No. 3




Constitutional Shock from America: Elections in the Postmodern Revolution

18 June 2001


RiTo No. 3, 2001

  • Igor Gräzin

    Member of the Riigikogu, Estonian Reform Party

The electoral crisis in the USA got the unusually lively coverage in Estonia for the following reasons: being the most important strategic partner and ally of Estonia the future of American developments and the nature of its democratic institutions are of vital interest for Estonia. The role of the USA and the preservation of America’s democratic values is even more important for Estonia today as we face the strong gravitational forces from basically socialist and bureaucratic institutions of the EU. Until Estonia has to cope with the threats like the ones exercised by the EU against Austria the ally able to balance out these challenges remains in the USA.

Although the last presidential elections in the USA proved that the system of democracy in the US remains less developed than that in Estonia the American society still moves in the direction of approval of the new political structures corresponding to the society that is entering the era of IT technologies. American democracy did not survive the recent crisis because of its Constitution (as stated by Clinton) but in spite of it and due to the democratic traditions and grass-root organisation of US communities.

Last elections in the US shattered some principal concepts that had prevailed both in American and the global political mindset as well. The ability of US people and of the political establishment to grasp these new realities is going to determine the path of future developments of American constitutionalism and its influence upon the global society.

The most unexpected legal result of the last elections came in the form of the conclusion that the current text of the US Constitution is not workable anymore and can’t be preserved or that it can be preserved at very high societal costs. As the electoral mechanism covers about a quarter of the whole text, it can’t be changed in the form of added amendments. On the other side: the extreme flexibility of US Constitution (opposing solutions for Roe v. Wade came within the framework of only two decades!) has drastically diminished its regulatory role (or: predicting value as supposed once by O. W. Holmes). The outcome of the last presidential elections was unpredictable till the very last court decision and could be determined rather by flipping the coin than by expensive legal procedures.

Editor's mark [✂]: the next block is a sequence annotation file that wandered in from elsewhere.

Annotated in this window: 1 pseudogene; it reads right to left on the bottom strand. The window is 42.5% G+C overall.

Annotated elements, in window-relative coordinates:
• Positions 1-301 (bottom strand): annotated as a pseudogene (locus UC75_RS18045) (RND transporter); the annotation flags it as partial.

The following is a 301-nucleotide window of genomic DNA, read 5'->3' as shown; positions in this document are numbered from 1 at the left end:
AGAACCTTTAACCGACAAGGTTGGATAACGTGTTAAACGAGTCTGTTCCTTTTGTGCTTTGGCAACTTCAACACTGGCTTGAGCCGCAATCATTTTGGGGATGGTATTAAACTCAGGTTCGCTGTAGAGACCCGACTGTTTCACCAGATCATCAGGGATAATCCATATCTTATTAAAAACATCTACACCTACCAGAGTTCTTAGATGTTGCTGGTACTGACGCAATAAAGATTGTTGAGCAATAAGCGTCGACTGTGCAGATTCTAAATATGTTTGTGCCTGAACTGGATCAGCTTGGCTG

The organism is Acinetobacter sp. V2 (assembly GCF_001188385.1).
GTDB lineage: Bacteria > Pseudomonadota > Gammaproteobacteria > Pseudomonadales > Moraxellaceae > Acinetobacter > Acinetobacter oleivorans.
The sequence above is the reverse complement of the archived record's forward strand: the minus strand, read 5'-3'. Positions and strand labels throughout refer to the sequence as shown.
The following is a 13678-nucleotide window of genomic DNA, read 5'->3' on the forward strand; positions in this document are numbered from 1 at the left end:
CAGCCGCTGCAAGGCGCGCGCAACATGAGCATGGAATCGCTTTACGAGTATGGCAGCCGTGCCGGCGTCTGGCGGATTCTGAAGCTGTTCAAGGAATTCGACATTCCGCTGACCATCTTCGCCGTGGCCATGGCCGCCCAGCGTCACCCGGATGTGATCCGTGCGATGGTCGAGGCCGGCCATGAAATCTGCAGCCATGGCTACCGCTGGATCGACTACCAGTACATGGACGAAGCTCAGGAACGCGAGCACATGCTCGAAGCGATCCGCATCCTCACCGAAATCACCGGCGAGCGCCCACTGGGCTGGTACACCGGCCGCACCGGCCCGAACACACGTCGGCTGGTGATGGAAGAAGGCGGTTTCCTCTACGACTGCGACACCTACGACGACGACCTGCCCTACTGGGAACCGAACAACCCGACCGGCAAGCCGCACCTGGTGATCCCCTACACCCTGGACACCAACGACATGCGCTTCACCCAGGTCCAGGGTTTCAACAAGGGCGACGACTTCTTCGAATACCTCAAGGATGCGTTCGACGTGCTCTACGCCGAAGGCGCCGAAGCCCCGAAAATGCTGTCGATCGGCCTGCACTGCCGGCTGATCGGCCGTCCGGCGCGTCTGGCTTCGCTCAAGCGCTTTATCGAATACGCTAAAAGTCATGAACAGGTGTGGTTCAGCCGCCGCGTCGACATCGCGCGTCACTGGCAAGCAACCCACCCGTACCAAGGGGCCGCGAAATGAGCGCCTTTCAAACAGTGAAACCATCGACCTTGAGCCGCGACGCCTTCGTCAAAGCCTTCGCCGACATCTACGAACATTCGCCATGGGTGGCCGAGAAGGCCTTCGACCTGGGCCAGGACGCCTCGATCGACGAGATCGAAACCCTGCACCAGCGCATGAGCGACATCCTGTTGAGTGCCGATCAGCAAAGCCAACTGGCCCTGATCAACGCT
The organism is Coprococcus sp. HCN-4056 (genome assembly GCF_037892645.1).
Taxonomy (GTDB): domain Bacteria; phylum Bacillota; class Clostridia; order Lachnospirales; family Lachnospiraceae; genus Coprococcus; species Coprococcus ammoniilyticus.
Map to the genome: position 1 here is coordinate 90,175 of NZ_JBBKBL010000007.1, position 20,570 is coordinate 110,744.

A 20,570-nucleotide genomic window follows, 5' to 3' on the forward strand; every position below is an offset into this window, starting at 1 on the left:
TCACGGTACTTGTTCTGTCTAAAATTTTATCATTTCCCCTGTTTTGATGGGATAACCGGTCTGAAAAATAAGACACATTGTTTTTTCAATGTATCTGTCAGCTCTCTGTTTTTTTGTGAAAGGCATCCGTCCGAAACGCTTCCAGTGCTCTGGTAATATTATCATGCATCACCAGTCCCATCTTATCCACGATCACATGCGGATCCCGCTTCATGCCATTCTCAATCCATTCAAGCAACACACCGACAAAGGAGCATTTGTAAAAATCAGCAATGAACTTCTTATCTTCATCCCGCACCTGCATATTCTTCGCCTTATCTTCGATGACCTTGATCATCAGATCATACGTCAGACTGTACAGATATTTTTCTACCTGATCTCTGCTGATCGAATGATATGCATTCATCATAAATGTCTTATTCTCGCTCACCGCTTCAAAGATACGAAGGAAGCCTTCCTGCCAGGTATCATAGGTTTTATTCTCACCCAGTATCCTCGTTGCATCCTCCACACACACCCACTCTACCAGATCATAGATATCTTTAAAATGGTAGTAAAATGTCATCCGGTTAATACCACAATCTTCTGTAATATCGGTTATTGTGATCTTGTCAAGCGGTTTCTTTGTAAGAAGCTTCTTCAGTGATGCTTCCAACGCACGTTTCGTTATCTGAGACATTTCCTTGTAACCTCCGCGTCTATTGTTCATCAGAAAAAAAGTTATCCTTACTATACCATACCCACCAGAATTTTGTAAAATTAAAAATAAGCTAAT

The outcome of these elections was determined rather by the rule of big numbers and accidental probabilities than by any social factors: in the one-bit-choice cases (or: as I have named it elsewhere: Hamletian cases – to vote or not to vote, to vote for GOP or the Dems) the results were 50:50 and the differences remained within the percentage points from the margin of error (sic!). From what we may conclude that the two-party system as such (in America and elsewhere) has outlived its life and has to be replaced by other, now – by postmodern socio-political structures. Both voting for Democrats and republicans as well in America keep it in the shadows whom you are voting for anyway – as Democrats include such mutually parties as New-English socialists (Kennedy & Co) and Reagan and Southern Democrats and GOP extends from the Christian Coalition to fiscal libertarians like Jack Kemp (was). Thus the two-party system has been replaced in the US by a one-party-system (of political insiders) or a multi-party system that has not been recognised by the existing official system of voter-registration and the mechanisms of electoral machinery. (The last word if taken literally points at the voting mechanisms themselves that do not correspond to the technical levels of the Microsoft and Silicon Valley country!)

The outcome of the last elections had to be predetermined by economic boom of the country and the incumbent-president’s party had to win hands down. Not to the last extent the fundamental failure of the Democratic Party was predetermined by the scandals created by the Clintons and made public by the new media: the Internet. Thus a “citizen-journalist” Matt Drudge with his fundamentally influential and truly independent site ( became one of the most crucial factors of the current electoral outcome. (Drudge published the materials that had been censored out by the pro-Clinton mainstream liberal media.)

From these facts we can conclude that America is moving away from its modern past into the new political era of post-modernism. Until we traced these tendencies in Estonia we could interpret them as our uniqueness and kind of a (risky) exceptionality; now after having experienced the same tendencies in the American mega-society we can say that we are on the right track although a little bit ahead of the others.

Full article in Estonian